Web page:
Note: This post was published in 2016. The execution principles are timeless.
And...we're off. We're now two weekends into our fall launch.
The way our strategy is designed we will focus exclusively on casting vision for the series (Finding Your Way Back to God) and recruiting hosts for the first three weekends. By hosts, we mean people who respond to the specially designed ask: "If you have a couple friends you'd like to do the study with... (i.e., the study that goes along with the series)." See also, Why You Must Make the HOST Ask Three Weekends in a Row and Saddleback Changed the Church-Wide Campaign Game...Again.
So far, our results are underwhelming. We saw improvement in the second weekend as we tightened up the ask (both our service host and teaching pastor pulled closer to the script) and more effectively cast vision for the series (the 'why'). But there remains room for further improvement.
And we will continue to tweak and massage the launch until we work it into the right language, the right feel.
Which brings me to a short, but critical, explanation of the ingredients that go into a well executed small group launch.
4 Essentials of Execution:
- Plan. The best planning clarifies the win, makes clear what you are trying to do and removes the guesswork. Paint the bullseye before you shoot the arrow. For me, planning includes writing the script for the specific lines I want our communicators to us.
- Rehearse. Just prior to pulling the trigger it is a good idea to remind all players about their lines. Ideally, this is not improv. You think about this nearly year-round. Many of the other players (i.e., your senior pastor, your communication director, etc.) only think about a small group launch or church-wide campaign when it is rolling.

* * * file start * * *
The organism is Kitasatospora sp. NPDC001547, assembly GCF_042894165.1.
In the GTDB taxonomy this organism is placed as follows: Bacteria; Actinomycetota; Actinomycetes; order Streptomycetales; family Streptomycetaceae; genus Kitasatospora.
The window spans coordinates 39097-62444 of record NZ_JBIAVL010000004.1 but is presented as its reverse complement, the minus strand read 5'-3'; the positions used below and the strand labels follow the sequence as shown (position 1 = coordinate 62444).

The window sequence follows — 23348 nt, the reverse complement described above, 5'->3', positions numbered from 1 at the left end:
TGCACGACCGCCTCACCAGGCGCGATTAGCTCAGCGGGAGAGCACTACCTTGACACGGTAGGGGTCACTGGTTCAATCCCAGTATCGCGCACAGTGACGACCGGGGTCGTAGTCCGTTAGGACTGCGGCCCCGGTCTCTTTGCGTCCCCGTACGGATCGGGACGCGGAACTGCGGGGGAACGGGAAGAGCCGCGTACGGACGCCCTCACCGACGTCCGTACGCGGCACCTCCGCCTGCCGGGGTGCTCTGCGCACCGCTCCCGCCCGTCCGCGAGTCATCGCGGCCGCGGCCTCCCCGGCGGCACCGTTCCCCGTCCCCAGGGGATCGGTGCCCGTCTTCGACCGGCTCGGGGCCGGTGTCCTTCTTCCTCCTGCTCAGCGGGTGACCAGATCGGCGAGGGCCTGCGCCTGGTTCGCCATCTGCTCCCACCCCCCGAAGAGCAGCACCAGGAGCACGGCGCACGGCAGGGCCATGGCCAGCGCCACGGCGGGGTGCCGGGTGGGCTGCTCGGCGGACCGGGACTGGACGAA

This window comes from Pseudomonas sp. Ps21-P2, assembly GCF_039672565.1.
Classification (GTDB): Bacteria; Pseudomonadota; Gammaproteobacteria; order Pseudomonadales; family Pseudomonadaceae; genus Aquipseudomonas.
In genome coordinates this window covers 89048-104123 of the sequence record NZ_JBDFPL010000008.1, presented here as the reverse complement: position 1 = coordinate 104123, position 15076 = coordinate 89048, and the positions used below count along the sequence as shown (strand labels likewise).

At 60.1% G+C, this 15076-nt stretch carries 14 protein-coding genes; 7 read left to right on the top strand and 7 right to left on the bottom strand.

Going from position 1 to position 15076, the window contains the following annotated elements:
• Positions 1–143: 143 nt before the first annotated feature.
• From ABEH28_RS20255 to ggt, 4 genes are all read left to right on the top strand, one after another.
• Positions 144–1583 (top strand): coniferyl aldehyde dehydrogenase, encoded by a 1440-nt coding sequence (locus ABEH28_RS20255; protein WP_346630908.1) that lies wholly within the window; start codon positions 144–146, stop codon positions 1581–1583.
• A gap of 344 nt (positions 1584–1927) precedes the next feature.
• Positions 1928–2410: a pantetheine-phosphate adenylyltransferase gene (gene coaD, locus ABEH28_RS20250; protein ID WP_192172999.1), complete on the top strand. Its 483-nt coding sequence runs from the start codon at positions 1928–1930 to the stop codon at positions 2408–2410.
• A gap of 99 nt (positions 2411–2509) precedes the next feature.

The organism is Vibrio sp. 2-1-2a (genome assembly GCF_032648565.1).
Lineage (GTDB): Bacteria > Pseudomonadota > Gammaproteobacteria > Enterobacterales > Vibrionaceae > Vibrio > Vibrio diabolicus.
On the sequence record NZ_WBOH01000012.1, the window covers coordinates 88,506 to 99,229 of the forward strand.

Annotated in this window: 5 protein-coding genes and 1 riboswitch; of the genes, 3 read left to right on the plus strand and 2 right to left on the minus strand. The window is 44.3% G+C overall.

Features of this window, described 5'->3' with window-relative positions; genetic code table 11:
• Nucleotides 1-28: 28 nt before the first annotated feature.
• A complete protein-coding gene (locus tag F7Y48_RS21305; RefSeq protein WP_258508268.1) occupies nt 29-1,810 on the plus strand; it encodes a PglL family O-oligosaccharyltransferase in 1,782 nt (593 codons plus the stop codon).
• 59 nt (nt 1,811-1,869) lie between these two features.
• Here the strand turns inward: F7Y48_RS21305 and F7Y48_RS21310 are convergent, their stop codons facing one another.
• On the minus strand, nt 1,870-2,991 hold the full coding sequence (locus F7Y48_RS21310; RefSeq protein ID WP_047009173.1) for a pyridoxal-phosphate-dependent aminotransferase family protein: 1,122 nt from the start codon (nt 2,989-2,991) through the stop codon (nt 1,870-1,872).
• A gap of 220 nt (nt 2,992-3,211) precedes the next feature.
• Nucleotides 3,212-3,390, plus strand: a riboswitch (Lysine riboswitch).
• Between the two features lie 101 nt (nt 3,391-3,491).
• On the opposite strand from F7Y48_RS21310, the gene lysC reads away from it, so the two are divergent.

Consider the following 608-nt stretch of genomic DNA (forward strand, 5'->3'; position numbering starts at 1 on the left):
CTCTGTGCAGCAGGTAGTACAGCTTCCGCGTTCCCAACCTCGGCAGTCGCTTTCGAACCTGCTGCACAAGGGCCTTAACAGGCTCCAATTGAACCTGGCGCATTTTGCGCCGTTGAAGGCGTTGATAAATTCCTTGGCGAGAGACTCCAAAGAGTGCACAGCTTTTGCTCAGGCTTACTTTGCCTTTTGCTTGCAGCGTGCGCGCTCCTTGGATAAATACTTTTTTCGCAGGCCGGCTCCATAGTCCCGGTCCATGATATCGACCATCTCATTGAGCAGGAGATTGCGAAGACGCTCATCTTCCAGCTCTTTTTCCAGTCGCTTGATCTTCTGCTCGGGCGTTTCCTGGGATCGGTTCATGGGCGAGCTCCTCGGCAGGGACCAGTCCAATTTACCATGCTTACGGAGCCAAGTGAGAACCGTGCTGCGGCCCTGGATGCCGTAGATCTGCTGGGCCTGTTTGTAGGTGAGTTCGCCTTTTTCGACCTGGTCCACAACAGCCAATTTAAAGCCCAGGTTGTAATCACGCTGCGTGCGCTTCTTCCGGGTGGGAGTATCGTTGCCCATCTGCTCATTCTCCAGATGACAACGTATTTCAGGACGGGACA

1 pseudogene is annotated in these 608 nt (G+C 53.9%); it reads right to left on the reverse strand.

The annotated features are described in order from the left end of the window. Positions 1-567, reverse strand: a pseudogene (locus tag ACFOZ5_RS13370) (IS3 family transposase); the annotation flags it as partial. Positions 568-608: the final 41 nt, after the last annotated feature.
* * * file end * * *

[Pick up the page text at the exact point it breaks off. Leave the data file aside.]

- Evaluate. Every move should be evaluated immediately (i.e., if you have two services you should be evaluating immediately after the first service). "How close was that to the script?" "Was that really what we planned?" "What were the results from that 'ask'?" Remember, "Your ministry is perfectly designed to produce the results you are currently experiencing." If you don't like the results from the first service...don't assume the results were a fluke. They were generated by the execution of your design (or a deviation from the design).
- Adjust. If the results you achieve are not what you hoped for or expect, you must adjust what you are doing. As Albert Einstein shrewdly noted, "The definition of insanity is to do the same thing again and again and expect different results." If you want different results, you must adjust the execution of your strategy.
We have our third move next weekend. I'll keep you posted as we adjust (in hopes of a greater response, so we can connect a larger number of unconnected people).
- Orchestrate and Evaluate Everything
- How to Maximize YOUR Church-Wide Campaign
- How to Design, Build and Sustain a Thriving Small Group Ministry
Image by Jeff Archer